Adele’s interview with the iconic talk show host provides a great lesson for getting out your message, writes Senior Vice President Meredith Montalto.
Oprah Winfrey is an American institution. An empire. An icon. Countless celebrities have sat with her, baring their souls.
Most recently, pop singer Adele opened up to Oprah to promote her new album, “30.” And Britney Spears mused that she might give her first public interview to Oprah after over a decade of silence in an abusive conservatorship.
While Oprah has both critics and supporters, no one can disagree that she has the power of an enormous audience, and her imprimatur bestows instant credibility. There’s even a term for the power of her endorsement – the “Oprah Effect.”
Maybe she’s even the genesis of what we today call an “influencer.” And really, in communications, we’re looking to tell our stories in a way that reaches our target audience in an authentic way. We’re all aiming for the Oprah Effect.
I have to think the Venn diagram of Adele fans and Oprah fans is almost a complete overlap. A meme of this probably exists somewhere. I can’t imagine an outlet or reporter who could give Adele a better platform to share her story with her fans about the transformations in her life that inspired her latest music. Oprah was sympathetic, gave Adele a venue to express herself, and reached millions of people who were among Adele’s key demographic. Let’s just say my mom is a fan of both women.
When we work with our clients for thought leadership development, issue advocacy or any of our communications services, we always try to match them with the best opportunities to reach their audiences, in partnership with trusted and credible outlets and messengers. These opportunities are cultivated carefully and intentionally, because we know when people receive information from a source they know and trust, it makes them more inclined to believe and trust it.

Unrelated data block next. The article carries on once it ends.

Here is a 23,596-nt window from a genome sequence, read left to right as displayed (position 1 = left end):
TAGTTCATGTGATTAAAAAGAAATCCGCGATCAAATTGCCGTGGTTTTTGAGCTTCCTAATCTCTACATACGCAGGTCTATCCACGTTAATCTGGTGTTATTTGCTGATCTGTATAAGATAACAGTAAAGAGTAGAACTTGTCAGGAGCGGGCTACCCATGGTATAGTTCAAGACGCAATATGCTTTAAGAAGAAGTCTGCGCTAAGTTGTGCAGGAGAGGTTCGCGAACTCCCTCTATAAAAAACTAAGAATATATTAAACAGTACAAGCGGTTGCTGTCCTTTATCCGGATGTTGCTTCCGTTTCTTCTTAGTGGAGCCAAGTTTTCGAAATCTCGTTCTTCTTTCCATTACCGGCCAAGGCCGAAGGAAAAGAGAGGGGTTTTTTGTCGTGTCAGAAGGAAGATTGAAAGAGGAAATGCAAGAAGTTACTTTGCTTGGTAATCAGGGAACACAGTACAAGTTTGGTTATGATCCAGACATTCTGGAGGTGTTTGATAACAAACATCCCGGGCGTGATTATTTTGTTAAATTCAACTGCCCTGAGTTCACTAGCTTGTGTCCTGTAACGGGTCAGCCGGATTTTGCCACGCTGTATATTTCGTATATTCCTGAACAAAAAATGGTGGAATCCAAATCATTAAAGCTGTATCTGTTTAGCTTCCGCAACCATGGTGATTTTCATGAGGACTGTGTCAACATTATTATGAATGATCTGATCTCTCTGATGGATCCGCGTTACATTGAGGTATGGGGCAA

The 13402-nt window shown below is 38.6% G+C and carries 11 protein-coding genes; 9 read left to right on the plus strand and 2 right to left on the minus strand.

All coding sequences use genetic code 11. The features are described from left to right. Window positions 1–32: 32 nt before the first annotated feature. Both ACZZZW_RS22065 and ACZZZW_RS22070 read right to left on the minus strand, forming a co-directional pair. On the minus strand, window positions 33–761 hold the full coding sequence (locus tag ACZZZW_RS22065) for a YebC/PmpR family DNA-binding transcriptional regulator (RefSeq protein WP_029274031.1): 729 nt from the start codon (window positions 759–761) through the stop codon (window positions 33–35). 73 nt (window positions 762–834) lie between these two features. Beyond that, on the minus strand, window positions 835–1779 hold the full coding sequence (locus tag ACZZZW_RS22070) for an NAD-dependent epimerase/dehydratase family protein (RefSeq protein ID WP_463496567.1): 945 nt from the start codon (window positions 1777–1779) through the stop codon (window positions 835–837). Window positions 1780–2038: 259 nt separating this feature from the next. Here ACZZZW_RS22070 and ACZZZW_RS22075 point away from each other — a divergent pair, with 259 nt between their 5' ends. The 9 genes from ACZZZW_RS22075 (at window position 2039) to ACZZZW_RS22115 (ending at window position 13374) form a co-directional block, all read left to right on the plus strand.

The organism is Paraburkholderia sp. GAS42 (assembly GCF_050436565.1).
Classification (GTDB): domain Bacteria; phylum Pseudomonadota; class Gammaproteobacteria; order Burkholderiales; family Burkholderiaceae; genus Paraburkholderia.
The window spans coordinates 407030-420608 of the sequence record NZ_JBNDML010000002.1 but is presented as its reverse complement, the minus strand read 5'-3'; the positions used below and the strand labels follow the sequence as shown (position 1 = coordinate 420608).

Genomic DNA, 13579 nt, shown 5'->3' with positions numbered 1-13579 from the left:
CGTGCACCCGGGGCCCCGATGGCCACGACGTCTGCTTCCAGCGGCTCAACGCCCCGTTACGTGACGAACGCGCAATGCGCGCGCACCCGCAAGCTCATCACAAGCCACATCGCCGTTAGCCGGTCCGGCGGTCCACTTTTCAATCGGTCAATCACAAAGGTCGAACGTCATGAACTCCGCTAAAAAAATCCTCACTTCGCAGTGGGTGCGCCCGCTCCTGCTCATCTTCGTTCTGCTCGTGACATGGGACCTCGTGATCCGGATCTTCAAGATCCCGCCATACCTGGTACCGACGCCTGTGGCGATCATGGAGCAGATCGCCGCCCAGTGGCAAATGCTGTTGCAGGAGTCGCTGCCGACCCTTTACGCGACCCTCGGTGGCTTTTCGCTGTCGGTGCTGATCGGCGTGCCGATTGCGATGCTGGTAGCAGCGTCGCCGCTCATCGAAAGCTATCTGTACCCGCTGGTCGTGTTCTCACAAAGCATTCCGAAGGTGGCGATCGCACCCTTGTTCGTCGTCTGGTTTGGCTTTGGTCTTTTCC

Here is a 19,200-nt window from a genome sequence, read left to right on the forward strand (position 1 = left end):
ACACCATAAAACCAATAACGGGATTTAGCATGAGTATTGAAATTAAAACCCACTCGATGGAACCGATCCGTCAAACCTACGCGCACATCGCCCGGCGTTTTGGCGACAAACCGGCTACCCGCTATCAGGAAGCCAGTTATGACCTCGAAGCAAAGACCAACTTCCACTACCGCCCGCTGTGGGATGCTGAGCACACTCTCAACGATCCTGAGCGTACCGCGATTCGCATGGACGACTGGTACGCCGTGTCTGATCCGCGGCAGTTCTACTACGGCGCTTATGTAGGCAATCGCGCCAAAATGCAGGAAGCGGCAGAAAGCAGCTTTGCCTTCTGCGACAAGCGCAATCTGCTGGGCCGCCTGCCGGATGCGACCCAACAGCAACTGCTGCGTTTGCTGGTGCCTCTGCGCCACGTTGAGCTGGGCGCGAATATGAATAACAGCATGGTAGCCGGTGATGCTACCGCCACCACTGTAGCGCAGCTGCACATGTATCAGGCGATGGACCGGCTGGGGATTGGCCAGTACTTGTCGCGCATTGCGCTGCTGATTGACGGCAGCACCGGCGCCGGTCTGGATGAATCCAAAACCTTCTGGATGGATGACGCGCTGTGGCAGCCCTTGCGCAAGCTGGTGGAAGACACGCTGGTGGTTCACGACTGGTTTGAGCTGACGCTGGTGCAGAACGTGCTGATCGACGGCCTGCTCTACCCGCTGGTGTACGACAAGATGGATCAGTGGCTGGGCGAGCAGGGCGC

Yes, Oprah has a huge audience, and her interview with Adele generated media coverage in and of itself. If Adele had interviewed with a host or reporter who had skewered her for some reason (not sure how, because her weight loss and divorce are hardly scandalous), the coverage could have been negative and put her album release in jeopardy. I’ve never been a believer in the old maxim that “all press is good press.”
Reaching your audience where they are and through vehicles they trust is a core tenet of communications. This can be a media outlet, an influencer, trusted community leaders or anyone with whom your audience has a real and trusted relationship. Yes, when promoting an album, spreading the net wide makes a lot of sense. But catching a fish like Oprah can reel in a big benefit when your audience overlaps and you know she will lend you safe space to share your story.
I grew up watching Oprah on daytime television. If she thinks I should go buy and listen to “30,” I probably will. If she interviews Britney, you bet I will be watching it.